Today, she’s also a mentor for the Traverse City Children’s Garden (next to the Traverse Area District Library’s main branch, on Woodmere Ave.) “I’m pretty excited when I can educate the public and share what to do and what not to do in a garden,” she said.

Lillian Mahaney of Leland is another local participant in the program. She’s had her advanced master gardener certificate for about nine years and has notched over 1,500 volunteer hours. She acquired her certificate with the intention of teaching kids, no doubt inspired by Elsner’s instruction.

“Duke is great. He first came to my master gardener class as an entomologist, to teach us about the insects,” she said. “I’d always enjoyed plants and flowers in the first place, but I wanted to get into the junior master gardener volunteer program, which teaches kids about gardening.”

The first program that she taught after earning her certificate was a Saturday class for kids at the Suttons Bay-Bingham District Library; Elsner completed the circle by bringing his cases of instructional insects to one of her first classes.

Mahaney, though currently on hiatus from teaching, is serving as a consultant for the Suttons Bay Rain Gardens project and also using her skills to help two friends design native plant gardens for their homes. “Using native plants are better for our pollinators and birds, and they’re easier to care for,” she said. Mahaney also writes The Real Dirt, the e-newsletter that gets sent out to all the master gardeners in northwest Michigan. “It’s all a lot of fun,” she said.

Across northwest Michigan, there are hundreds of certified master gardener volunteers, according to Elsner, all utilizing their gardening education in different ways. “They might not all be up to date on their certificates, but they’re out there,” he said.

Folks come from all walks of life to take the course. Elsner said he’s taught teenagers, retired folks, people who work at plant nurseries, professional landscapers — anyone who loves to garden.

“Quite a few people do it just for their own education and to help their community,” he said. “We typically certify 30 people a year in the program. Some go into teaching junior master gardener programs, which is very important for the next generation of gardeners. Some work with community gardens, to help their neighbors learn how to grow things. Others contribute to youth-at-risk programs, to teach them how to garden. And a few just like to grow more extensive, elaborate gardens for themselves.”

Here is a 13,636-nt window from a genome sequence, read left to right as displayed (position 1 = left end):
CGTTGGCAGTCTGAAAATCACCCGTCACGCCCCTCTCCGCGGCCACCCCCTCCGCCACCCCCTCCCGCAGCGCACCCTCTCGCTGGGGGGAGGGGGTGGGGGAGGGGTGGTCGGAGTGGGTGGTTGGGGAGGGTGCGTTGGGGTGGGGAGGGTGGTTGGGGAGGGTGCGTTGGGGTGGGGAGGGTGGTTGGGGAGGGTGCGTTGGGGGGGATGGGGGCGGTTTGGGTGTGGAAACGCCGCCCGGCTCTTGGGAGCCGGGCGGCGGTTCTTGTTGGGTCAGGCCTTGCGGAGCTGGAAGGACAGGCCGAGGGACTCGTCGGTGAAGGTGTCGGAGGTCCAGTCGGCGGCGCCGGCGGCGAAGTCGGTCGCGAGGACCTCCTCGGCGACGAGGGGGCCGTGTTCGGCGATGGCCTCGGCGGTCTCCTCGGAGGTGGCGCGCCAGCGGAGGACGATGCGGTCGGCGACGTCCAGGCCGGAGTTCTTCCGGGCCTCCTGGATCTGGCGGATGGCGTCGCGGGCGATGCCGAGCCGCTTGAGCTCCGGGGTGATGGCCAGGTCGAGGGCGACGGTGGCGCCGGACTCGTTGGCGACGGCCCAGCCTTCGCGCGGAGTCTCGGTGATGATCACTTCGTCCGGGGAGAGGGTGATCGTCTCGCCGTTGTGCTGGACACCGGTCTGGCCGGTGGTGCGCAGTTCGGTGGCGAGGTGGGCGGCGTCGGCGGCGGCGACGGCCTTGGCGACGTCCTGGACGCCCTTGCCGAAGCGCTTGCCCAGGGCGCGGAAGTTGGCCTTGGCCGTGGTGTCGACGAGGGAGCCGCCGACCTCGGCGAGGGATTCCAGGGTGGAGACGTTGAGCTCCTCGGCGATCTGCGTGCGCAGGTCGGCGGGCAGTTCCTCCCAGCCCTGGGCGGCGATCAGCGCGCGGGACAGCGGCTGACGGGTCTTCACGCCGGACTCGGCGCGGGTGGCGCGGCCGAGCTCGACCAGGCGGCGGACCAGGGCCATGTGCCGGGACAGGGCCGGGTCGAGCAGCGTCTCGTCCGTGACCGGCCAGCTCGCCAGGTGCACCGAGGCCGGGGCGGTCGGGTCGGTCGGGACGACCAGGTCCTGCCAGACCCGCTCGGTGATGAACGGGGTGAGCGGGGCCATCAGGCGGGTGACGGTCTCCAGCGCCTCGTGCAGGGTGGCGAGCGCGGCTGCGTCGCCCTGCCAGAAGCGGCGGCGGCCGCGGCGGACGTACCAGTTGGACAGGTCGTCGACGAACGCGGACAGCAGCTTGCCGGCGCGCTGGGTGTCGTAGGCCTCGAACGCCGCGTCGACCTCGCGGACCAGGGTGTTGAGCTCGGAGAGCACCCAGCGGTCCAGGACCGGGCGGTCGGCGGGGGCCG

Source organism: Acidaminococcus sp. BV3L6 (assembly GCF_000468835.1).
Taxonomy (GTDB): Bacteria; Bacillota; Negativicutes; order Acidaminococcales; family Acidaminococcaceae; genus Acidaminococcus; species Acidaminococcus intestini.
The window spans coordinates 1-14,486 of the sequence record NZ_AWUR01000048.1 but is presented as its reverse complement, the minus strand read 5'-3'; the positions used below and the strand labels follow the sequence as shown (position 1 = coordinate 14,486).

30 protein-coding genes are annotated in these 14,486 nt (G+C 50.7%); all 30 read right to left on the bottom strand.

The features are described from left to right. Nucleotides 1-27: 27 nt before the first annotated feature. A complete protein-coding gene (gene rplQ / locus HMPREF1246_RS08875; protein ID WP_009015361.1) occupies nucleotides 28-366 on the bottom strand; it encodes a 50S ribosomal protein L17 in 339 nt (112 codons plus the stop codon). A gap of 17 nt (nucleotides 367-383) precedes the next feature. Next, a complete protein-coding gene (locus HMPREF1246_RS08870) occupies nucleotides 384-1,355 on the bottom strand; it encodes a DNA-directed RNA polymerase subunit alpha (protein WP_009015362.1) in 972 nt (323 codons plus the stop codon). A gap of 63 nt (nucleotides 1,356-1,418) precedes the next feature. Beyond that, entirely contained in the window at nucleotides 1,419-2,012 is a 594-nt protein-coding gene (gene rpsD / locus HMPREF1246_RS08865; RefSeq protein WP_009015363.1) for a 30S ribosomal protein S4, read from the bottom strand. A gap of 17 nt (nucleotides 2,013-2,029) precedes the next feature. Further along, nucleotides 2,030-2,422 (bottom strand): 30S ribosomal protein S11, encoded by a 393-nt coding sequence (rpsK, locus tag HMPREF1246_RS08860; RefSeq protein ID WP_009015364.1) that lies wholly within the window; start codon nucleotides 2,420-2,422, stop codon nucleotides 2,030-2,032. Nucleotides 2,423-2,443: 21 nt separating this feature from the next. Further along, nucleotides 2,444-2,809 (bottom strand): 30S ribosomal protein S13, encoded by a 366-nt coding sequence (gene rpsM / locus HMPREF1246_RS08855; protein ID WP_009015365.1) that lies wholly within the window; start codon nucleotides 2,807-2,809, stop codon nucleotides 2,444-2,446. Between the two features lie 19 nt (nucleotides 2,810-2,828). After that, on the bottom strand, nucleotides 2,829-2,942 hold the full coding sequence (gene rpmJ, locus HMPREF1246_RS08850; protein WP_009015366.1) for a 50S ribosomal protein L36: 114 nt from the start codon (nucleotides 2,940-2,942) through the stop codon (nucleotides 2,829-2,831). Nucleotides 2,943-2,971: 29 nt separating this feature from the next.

The courses are also something of a social event, he added, bringing together those interested in gardening in a learning environment. “There’s camaraderie in it, too, and that makes it fun,” he said. “My role is to connect people with these resources, as well as with my own personal gardening knowledge.”

To learn more about the master gardener program, contact your local MSU extension office. Additional information is available at the Master Gardener Association of Northwest Michigan website, mganm.org.

So You Want to Become a Gardener?
If you’re not quite ready to tackle the master gardener course, you can master your own garden space. Here’s a trio of simple tips from Duke Elsner on how to get started:

Utilize Your Space
Where you start very much depends on the setting. If you have a large plot of land or yard, you’ve got the space to set up a garden. “But even if you’re in an apartment, you can still get going,” Elsner said. He recommends starting with some container plants or a small kitchen herb garden.

Don’t Try Too Much at Once
Elsner suggests beginning with simple vegetables and florals, so as not to discourage yourself as you’re learning to garden. “You don’t want to start with anything too complicated right off the bat,” he said. “If you make mistakes in a basic vegetable garden, you can just start over next year — plus a lot happens in a vegetable garden, and you get food out of it!”

Take the Easy Route
Want to grow vegetables that will bring fairly quick rewards? Green beans, sugar snap peas, potatoes, and carrots are best for impatient new gardeners, Elsner said. He also suggests marigolds and zinnias as easy flowers with great payoff.